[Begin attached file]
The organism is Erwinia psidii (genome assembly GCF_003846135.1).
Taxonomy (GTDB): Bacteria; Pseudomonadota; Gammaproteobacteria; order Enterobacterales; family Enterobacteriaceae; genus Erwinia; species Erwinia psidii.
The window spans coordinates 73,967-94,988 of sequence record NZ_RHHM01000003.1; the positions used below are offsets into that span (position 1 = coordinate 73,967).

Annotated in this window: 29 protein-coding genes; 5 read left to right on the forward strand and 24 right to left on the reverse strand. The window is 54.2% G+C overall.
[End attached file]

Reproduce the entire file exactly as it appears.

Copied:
The organism is Erwinia psidii (genome assembly GCF_003846135.1).
Taxonomy (GTDB): Bacteria; Pseudomonadota; Gammaproteobacteria; order Enterobacterales; family Enterobacteriaceae; genus Erwinia; species Erwinia psidii.
The window spans coordinates 73,967-94,988 of sequence record NZ_RHHM01000003.1; the positions used below are offsets into that span (position 1 = coordinate 73,967).

Annotated in this window: 29 protein-coding genes; 5 read left to right on the forward strand and 24 right to left on the reverse strand. The window is 54.2% G+C overall.